Lower the cost of life-saving insulin for diabetics
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Type one diabetes is an auto-immune disease where the cells in the pancreas are attacked, and can no longer function to break down sugar in the body. Insulin is what regulates blood sugar, and a diabetic has to administer it manually through injections or a pump in order to maintain regular blood sugar numbers. Insulin is REQUIRED to live, and everyone needs it, but diabetics are not able to produce it themselves, and have to buy man-made insulin. In the past decade, the price of this life-saving medication has skyrocketed. For example, one brand of insulin, Humalog, was $35 a vial in 2001, and went to $234 in 2015, and keeps on rising. As insulin is essential to survive for so many diabetics, there should not be such a dramatic increase in prices. Pharmaceutical companies gain off of providing a basic need, and because it is so inelastic, people will pay anything just to live a life from a disease they did not ask for. Those who cannot afford insurance, have to spend up to thousands of dollars a month out-of-pocket for their medical expenses, and even for those who do have insurance, the cost of living adds up. People have even started to ration their insulin because they cannot afford it. This leads to more medical problems, including diabetic ketoacidosis, kidney failure, nerve damage, and, in some cases, death. There needs to be an end to the unnecessary increase in insulin for diabetics.
Big insulin producers like Eli Lilly & Co., Sanofi, and Novo Nordisk gain from the needs of diabetics, and raise their prices, knowing that it is a matter of life and death. People sometimes switch their insulin because it becomes too expensive to keep using, a problem because certain insulin can affect their bodies in different ways. People should be able to stick with the insulin that works best for them, not for the company's profit. Recently, Eli Lilly & Co. released a half price form of Humalog at $137.35 a vial, however, that is still a high amount to pay per vial. Not to mention, changing insulin, though it is supposed to be the same product, could cause serious issues. To stop this increase, there needs to be an intervention of the big brands of insulin, and we need to take the reins of the situation. If enough unrest is caused, and this problem is widely shared, there will be no choice but to lower the cost. If they keep rising, more people will die, and there should not be a price on life. Of course, the companies will not go out of business, as diabetics literally cannot function without the insulin they produce, but protest can sway the corrupt mindset of the pharmaceutical giants that threaten lives with their unfair prices.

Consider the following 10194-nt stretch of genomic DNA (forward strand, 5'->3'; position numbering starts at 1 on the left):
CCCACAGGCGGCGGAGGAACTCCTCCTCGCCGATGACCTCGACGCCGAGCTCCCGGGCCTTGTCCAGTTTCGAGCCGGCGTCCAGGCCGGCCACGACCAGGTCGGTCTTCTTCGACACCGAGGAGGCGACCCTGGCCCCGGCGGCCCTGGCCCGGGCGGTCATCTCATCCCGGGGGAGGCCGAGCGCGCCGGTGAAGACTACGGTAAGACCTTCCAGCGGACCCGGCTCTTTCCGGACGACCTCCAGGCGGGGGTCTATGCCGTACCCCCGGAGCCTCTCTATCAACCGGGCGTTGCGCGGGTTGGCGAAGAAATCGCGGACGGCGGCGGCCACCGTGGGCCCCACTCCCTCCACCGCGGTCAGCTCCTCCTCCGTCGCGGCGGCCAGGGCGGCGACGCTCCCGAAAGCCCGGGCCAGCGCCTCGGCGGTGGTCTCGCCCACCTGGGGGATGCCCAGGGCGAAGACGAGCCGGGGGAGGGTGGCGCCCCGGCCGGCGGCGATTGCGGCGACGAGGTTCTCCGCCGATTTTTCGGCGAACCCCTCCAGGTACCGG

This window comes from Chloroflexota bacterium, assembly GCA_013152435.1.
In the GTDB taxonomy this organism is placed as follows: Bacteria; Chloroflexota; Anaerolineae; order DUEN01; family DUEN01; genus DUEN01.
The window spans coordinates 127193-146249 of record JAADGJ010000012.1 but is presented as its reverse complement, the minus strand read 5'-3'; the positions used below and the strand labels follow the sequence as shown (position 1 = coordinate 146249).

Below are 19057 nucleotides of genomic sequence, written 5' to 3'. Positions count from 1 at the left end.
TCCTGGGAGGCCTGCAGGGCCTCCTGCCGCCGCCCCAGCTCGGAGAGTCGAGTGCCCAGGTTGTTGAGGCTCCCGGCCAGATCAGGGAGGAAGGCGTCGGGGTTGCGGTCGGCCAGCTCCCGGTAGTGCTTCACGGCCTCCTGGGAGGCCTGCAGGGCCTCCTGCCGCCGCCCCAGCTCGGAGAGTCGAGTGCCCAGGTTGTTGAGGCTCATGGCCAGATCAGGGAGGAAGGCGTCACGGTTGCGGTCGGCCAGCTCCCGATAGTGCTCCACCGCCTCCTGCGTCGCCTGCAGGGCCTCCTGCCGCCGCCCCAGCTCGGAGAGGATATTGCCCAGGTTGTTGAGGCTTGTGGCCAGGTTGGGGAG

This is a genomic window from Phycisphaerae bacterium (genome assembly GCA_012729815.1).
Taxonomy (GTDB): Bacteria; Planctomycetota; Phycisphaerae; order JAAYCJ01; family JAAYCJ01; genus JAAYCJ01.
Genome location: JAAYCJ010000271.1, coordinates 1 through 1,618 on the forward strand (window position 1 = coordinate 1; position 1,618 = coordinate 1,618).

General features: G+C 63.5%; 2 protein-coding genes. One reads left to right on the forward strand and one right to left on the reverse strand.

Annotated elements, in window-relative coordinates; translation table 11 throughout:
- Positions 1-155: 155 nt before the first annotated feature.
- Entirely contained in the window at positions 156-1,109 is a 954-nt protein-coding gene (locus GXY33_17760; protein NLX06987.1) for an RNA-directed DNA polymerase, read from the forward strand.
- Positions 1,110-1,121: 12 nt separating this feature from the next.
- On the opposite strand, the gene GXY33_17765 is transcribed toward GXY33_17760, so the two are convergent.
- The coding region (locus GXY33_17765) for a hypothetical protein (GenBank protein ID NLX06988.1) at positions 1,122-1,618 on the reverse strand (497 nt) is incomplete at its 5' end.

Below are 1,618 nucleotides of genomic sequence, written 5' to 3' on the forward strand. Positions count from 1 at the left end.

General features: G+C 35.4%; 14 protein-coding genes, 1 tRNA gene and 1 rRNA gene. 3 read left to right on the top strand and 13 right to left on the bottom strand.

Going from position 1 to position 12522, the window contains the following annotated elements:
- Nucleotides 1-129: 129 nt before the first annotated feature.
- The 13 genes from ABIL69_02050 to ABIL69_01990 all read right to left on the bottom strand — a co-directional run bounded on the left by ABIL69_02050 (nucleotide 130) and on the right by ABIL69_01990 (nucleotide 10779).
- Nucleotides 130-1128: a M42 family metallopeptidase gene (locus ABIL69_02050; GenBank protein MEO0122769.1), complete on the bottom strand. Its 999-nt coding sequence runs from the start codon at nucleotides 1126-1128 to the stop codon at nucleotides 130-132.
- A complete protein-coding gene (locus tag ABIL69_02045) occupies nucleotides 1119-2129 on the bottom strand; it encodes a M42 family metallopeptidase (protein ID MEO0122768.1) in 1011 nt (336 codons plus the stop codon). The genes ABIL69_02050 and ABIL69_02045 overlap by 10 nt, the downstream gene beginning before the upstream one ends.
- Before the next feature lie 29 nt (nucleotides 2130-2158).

As a type one diabetic myself, I find it difficult to observe the drug that keeps me alive treated like it is designed specifically for profit, not saving lives. When Dr. Frederick Banting and other scientists manufactured the first form of man-made insulin in the 1920s, they sold the patent for $1 to make it available to all. The consumers are people in desperate need of insulin, and it should not be viewed as an elastic good when without it, people could die. I would die if I was not able to give myself insulin. It scares me to imagine a future where my insulin would cost more than my rent without insurance. And I am thankful that because I am under my parents' insurance, I am covered for now. But that may not always be so easy. I don't want to even think that I would ever have to ration my insulin, but so many people already do. On behalf of me and all diabetics, we need help to get the message out into the world. It is a disease that people choose to pick on without knowing that sugar does NOT cause it, and nobody deserves it. Most people do not know the true expenses diabetics have to deal with, and the problem will continue if people fail to see the issue seriously. Diabetes is not a joke, and either is forcing someone to excessively pay for their necessity to live.
"Insulin does not belong to me, it belongs to the world." -Dr. Frederick Banting
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